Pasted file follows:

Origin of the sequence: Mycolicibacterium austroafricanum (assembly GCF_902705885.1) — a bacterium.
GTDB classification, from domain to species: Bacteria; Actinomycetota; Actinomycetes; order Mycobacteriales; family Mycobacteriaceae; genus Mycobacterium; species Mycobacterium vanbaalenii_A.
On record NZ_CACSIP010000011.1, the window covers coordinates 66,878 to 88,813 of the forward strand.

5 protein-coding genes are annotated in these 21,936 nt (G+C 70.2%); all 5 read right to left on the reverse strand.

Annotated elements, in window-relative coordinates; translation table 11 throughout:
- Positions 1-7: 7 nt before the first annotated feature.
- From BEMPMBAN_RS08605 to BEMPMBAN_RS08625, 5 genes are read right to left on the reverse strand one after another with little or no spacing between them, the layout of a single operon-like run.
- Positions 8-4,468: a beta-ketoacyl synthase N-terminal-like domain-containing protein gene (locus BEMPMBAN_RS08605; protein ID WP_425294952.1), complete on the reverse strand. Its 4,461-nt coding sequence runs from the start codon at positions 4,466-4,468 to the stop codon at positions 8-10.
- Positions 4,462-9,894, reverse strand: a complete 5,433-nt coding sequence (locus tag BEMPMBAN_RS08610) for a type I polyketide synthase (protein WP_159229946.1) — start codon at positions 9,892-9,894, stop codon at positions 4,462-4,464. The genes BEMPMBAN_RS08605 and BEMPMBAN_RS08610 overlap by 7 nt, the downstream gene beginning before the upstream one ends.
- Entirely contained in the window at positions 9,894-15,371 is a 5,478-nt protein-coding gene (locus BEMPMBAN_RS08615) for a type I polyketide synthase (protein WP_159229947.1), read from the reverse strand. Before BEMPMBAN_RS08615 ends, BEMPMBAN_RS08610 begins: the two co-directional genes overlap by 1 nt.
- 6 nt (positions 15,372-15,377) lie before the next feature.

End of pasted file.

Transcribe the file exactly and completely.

Origin of the sequence: Mycolicibacterium austroafricanum (assembly GCF_902705885.1) — a bacterium.
GTDB classification, from domain to species: Bacteria; Actinomycetota; Actinomycetes; order Mycobacteriales; family Mycobacteriaceae; genus Mycobacterium; species Mycobacterium vanbaalenii_A.
On record NZ_CACSIP010000011.1, the window covers coordinates 66,878 to 88,813 of the forward strand.

5 protein-coding genes are annotated in these 21,936 nt (G+C 70.2%); all 5 read right to left on the reverse strand.

Annotated elements, in window-relative coordinates; translation table 11 throughout:
- Positions 1-7: 7 nt before the first annotated feature.
- From BEMPMBAN_RS08605 to BEMPMBAN_RS08625, 5 genes are read right to left on the reverse strand one after another with little or no spacing between them, the layout of a single operon-like run.
- Positions 8-4,468: a beta-ketoacyl synthase N-terminal-like domain-containing protein gene (locus BEMPMBAN_RS08605; protein ID WP_425294952.1), complete on the reverse strand. Its 4,461-nt coding sequence runs from the start codon at positions 4,466-4,468 to the stop codon at positions 8-10.
- Positions 4,462-9,894, reverse strand: a complete 5,433-nt coding sequence (locus tag BEMPMBAN_RS08610) for a type I polyketide synthase (protein WP_159229946.1) — start codon at positions 9,892-9,894, stop codon at positions 4,462-4,464. The genes BEMPMBAN_RS08605 and BEMPMBAN_RS08610 overlap by 7 nt, the downstream gene beginning before the upstream one ends.
- Entirely contained in the window at positions 9,894-15,371 is a 5,478-nt protein-coding gene (locus BEMPMBAN_RS08615) for a type I polyketide synthase (protein WP_159229947.1), read from the reverse strand. Before BEMPMBAN_RS08615 ends, BEMPMBAN_RS08610 begins: the two co-directional genes overlap by 1 nt.
- 6 nt (positions 15,372-15,377) lie before the next feature.